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I have two accounts on different Bitcoin broker services. I want to withdraw from one and deposit into the other. Is it necessary to first withdraw to my own Bitcoin wallet, or can I just withdraw from one service and deposit into the other directly, bypassing the wallet altogether? What are the advantages and disadvantages of either approach?

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    I see some close-votes on this topic citing this to be a "customer support issue". I voted to keep this question open, because I don't think this is a provider specific issue. "Should one withdraw directly from a service to deposit into another? What are the advantages and disadvantages of doing so?" appears to be a perfectly reasonably general issue with using Bitcoin.
    – Murch
    Jul 21 '20 at 1:23
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Many services explicitly warn users against this practice, including in their withdrawal terms clauses like "you may only withdraw to an address which is controlled by you." This is likely to be due to the details of procedures used in the case of dispute resolution, but I've never seen any explicit justification for it.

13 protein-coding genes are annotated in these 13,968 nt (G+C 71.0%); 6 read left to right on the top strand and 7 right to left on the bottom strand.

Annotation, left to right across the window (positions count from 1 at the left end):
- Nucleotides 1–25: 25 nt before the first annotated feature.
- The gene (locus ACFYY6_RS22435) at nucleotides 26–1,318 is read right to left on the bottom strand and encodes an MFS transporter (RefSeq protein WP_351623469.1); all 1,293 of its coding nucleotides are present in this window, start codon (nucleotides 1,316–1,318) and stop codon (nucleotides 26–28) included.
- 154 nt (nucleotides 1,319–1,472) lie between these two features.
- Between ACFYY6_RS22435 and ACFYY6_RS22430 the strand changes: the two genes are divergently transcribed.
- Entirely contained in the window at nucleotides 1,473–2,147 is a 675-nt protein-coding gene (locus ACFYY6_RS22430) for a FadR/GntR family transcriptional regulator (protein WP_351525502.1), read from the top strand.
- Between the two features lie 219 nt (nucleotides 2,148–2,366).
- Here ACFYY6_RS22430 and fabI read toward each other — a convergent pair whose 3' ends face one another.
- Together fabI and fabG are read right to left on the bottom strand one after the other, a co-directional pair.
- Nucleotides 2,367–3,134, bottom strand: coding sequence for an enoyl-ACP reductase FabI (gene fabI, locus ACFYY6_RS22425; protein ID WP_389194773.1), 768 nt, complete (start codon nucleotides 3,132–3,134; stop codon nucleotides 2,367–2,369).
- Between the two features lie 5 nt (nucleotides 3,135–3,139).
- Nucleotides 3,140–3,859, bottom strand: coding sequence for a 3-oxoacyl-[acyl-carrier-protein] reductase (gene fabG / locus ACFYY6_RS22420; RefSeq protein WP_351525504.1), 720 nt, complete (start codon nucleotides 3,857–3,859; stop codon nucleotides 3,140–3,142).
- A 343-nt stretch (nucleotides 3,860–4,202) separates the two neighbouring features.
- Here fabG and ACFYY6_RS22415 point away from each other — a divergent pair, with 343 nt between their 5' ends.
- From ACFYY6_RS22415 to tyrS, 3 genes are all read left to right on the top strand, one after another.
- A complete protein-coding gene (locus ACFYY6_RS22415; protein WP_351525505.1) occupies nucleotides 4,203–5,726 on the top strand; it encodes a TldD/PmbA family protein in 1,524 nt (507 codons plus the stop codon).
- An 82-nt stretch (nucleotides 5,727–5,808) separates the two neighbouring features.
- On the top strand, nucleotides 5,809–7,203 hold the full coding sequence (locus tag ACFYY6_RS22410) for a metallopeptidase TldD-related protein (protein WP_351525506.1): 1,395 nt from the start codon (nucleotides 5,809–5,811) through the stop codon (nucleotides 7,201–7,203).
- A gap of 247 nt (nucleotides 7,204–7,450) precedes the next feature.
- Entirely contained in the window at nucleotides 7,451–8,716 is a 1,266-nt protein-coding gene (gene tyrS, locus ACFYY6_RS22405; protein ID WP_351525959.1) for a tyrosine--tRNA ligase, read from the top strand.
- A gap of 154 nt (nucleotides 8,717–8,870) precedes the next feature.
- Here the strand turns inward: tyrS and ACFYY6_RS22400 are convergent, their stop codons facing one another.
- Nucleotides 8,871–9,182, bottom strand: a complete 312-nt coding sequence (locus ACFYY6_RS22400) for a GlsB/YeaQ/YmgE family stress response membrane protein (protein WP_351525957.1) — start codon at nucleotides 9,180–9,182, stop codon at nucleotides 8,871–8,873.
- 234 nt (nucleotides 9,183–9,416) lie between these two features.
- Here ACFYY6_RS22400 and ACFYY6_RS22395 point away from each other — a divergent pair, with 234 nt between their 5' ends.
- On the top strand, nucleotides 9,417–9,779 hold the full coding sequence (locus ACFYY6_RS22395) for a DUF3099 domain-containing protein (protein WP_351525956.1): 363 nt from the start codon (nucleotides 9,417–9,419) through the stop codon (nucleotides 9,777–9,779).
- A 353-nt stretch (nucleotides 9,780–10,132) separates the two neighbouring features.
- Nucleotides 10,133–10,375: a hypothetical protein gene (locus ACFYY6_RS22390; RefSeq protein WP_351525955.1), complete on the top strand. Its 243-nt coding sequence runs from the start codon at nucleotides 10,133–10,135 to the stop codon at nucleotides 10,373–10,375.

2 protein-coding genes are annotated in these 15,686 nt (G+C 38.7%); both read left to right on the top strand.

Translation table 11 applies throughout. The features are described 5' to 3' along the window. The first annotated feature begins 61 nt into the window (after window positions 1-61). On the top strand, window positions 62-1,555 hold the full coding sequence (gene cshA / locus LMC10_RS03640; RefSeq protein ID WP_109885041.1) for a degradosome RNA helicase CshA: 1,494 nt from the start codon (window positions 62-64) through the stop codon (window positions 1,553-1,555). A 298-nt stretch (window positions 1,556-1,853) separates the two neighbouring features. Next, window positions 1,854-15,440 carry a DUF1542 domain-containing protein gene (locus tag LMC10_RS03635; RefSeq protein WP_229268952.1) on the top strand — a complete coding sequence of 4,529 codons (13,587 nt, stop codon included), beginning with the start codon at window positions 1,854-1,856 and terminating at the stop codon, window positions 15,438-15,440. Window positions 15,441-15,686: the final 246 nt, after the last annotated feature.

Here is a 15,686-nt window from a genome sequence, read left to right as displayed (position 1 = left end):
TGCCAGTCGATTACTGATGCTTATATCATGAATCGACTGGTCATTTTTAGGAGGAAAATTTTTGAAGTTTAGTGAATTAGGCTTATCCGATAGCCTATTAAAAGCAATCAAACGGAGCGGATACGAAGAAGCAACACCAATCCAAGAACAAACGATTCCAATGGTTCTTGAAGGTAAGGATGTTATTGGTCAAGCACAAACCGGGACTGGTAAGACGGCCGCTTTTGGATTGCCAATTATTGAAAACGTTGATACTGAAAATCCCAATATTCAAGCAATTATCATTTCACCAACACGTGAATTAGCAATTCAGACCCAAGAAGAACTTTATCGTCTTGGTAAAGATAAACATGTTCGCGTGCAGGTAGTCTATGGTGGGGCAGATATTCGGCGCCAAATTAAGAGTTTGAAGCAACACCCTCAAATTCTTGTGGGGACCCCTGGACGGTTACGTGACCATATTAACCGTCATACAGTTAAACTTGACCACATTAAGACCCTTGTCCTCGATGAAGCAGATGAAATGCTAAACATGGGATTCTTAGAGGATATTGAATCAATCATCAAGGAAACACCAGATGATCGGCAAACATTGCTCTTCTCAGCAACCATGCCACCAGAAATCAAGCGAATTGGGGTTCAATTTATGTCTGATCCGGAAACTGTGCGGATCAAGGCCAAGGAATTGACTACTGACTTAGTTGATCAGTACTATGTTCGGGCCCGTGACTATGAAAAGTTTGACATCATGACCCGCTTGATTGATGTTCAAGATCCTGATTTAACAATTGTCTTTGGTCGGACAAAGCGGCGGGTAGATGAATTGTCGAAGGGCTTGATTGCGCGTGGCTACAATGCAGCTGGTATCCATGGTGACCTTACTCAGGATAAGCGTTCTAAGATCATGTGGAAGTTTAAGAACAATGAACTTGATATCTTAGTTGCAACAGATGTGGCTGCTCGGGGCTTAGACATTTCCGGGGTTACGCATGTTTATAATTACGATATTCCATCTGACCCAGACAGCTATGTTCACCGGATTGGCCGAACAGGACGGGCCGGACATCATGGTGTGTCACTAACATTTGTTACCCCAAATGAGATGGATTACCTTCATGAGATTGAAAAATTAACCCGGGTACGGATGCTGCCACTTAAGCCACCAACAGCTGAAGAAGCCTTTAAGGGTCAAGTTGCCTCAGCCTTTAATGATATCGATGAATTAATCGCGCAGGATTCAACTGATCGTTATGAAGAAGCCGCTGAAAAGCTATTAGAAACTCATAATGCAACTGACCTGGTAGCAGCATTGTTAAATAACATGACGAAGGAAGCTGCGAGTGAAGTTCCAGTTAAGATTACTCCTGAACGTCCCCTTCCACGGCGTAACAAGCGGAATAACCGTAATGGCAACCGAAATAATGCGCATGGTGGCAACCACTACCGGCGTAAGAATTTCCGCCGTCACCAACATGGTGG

The advantages of withdrawing directly are (1) saving the network fee associated with the transaction from your intermediate wallet to the receiving service; (2) overall the transaction would be faster.

The disadvantage is potentially violating the terms of services and the associated risk.

I admit to having taken this shortcut occasionally, but I would tend to avoid it for large transactions.

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I've done that, successfully, but only with negligible quantities of low value alternative crypto assets.

I would never do that for high quantities or valuable assets such as Bitcoin, in order to help easier issue tackling in case everything that could go wrong goes wrong.

Imagine something went wrong at the destination exchange and your deposit isn't recognized.

If the destination exchange wants (for some reason) send the funds back to the exact same invoice address (weird, because reusing invoice addresses is universally discouraged, but...), it would be better that invoice address to be yours than of the source exchange. Maybe the source exchange isn't well wired into recognizing source funds in that invoice address automatically.

If the destination exchange wants some kind of source ownership proof from you, a simple problem will go through a solution unnecessarily contrived compared to if the ownership is yours.

Fees maintain the network alive. Save in headaches, save the network, pay fees.

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If you want to deposit or withdrawal bitcoin then you will definitely need a btc wallet. Usually when you create a broker account you get a wallet and address with it. Now if you want to transfer btc from one broker account to another then you will just need the address of the second account and you will be good to go.

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